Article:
I own a domain related to an iPhone Game and have been sent a Trademark Infringement on said domain by the company.

It makes me a few dollars a month but nothing great, And I would like to offer to sell the domain to them.

Does anyone have any advice or tips on this?

  • 4
    They own the trademark and you're thinking you might want to sell it to them? I'm thinking if you're lucky you'll get to sell it to them.
    – John Conde
    Commented Dec 23, 2011 at 3:36
  • Reword that to "They own the trademark and you don't think you'll get pwned trying to sell them something you don't own?" <grin> Commented Dec 24, 2011 at 5:38

2 Answers 2


If its a clear and up-front trademark infringement, they probably by law, already own it. These cases don't turn out well if you decide to attempt to get money out of a corporation that's spent money on a lawyer to protect their IP rights on trade/service marks they own. Protection of trademark and patent rights gets pretty aggressive as they don't like to set precedents for extortion. I watched one of our competitors get blocked for six years from opening their website with their corporate name because the squatter wanted money. Once the relevant law passed, they nailed him for lost sales and damages to the tune of several million. Settlements were a lot less, but it involves a trip through purgatory for the foolhardy who doesn't own the trade/service mark.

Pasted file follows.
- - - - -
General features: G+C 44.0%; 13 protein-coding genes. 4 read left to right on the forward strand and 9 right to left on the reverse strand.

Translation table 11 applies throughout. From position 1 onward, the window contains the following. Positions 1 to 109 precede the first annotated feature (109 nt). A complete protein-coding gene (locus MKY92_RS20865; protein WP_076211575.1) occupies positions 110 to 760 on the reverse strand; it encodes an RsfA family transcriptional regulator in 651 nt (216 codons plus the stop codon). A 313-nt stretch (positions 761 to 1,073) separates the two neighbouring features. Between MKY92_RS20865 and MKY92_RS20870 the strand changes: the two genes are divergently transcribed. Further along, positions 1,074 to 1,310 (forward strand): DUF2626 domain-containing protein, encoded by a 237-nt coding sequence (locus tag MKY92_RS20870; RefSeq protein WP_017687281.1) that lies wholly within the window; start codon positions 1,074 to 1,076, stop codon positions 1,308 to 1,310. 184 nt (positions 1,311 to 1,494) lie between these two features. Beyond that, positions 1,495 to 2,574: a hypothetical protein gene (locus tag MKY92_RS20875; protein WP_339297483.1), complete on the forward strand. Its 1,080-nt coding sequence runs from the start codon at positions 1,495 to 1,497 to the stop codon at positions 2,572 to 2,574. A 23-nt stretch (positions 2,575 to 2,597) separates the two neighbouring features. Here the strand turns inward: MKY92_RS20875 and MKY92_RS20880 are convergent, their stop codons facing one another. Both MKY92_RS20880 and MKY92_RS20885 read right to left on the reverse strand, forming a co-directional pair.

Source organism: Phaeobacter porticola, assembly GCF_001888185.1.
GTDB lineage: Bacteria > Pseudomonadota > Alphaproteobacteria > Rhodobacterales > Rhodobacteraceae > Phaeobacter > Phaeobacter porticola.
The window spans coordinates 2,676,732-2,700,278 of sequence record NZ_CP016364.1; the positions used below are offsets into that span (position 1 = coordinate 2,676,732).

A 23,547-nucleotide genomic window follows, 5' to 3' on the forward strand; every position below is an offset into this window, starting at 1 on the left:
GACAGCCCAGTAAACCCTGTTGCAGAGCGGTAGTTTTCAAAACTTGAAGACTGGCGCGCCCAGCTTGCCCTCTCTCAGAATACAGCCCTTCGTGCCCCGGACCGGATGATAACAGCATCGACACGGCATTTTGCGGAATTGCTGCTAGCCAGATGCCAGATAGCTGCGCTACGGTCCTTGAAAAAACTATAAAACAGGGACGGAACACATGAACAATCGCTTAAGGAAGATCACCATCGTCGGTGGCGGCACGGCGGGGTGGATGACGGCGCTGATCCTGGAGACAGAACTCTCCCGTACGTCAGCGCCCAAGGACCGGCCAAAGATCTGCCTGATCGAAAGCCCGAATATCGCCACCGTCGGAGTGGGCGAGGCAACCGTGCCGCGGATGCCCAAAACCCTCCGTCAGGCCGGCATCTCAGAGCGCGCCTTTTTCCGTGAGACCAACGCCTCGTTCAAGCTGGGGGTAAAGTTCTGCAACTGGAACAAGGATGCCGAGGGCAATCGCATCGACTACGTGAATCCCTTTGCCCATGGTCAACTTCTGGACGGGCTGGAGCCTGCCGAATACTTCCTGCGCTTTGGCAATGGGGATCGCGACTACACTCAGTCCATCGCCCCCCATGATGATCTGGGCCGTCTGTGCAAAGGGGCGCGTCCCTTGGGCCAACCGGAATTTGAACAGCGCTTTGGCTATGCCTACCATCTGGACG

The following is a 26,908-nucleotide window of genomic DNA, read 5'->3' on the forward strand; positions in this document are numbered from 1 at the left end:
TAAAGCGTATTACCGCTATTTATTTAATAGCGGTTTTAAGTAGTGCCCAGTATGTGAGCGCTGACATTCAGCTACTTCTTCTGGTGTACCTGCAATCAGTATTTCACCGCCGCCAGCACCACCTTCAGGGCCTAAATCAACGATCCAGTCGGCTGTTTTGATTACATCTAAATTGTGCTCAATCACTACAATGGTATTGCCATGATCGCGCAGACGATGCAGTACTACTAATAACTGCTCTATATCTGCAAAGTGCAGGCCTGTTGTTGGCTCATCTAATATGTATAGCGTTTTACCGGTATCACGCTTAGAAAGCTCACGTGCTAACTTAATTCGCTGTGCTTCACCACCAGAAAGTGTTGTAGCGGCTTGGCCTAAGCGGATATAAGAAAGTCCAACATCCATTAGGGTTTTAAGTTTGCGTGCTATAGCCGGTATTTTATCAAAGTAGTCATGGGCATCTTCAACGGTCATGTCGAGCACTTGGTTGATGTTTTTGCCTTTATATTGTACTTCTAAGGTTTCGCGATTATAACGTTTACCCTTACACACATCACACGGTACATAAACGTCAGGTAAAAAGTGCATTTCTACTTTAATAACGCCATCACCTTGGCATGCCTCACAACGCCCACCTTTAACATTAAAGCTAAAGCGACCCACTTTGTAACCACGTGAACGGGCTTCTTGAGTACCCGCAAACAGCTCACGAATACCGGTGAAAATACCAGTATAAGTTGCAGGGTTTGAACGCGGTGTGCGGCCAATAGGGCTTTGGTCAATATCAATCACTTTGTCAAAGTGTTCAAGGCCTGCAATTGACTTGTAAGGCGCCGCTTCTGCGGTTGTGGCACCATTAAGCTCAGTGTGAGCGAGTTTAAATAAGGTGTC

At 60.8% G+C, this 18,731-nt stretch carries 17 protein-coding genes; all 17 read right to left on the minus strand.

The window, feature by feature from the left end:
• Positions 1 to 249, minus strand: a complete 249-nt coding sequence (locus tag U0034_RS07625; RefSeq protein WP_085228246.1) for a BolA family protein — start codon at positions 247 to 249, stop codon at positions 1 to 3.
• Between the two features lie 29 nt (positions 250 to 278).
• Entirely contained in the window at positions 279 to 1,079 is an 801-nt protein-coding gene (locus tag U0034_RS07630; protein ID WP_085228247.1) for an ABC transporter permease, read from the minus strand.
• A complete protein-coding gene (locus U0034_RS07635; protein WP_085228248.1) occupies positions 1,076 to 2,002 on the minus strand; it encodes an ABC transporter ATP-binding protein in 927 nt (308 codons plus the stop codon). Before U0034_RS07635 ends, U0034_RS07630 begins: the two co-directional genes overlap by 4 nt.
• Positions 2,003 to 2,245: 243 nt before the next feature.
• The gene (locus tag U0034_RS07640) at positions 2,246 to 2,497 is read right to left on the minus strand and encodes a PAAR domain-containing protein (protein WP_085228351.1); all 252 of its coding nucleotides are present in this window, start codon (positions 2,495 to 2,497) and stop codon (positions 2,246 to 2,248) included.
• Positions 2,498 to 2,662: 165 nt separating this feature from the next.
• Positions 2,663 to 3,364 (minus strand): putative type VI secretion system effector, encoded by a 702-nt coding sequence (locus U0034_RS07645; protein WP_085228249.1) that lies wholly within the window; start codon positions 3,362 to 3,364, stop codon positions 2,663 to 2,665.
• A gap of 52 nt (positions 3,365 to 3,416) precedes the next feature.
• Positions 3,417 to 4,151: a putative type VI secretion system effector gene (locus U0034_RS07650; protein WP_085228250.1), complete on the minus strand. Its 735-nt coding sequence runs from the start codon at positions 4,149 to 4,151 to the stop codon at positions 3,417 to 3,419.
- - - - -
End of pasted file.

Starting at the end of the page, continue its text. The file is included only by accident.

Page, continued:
Just because your fingers can type in the domain name and the registrar will allow you to pay money for it doesn't mean you actually own the rights to display it.


It depends on the legal jurisdiction you and your registrar (or possibly the registry for the TLD) reside in I suppose. But in the U.S. the Anticybersquatting Consumer Protection Act (ACPA) specifically outlaws this type of trademark infringement and typosquatting. It's pretty much the only kind of domain squatting that is actually illegal in the U.S.

Under this law, the trademark holder can sue anyone who tries to profit from their trademark via a domain name that contains their trademark or a typo variant. The only exceptions are gripe sites, but the domain still has to be different enough from the trademark to not be misleading.

The other path of recourse trademark holders have is the Uniform Domain-Name Dispute-Resolution Policy (UDRP). The UDRP is a quicker process, and one that has a very high rate of success for trademark holders; however, many trademark holders choose to make an ACPA claim because it allows them to pursue punitive damages (in one case the trademark holder was awarded $200,000), whereas with UDRP they only get the domain name transfered over to them.

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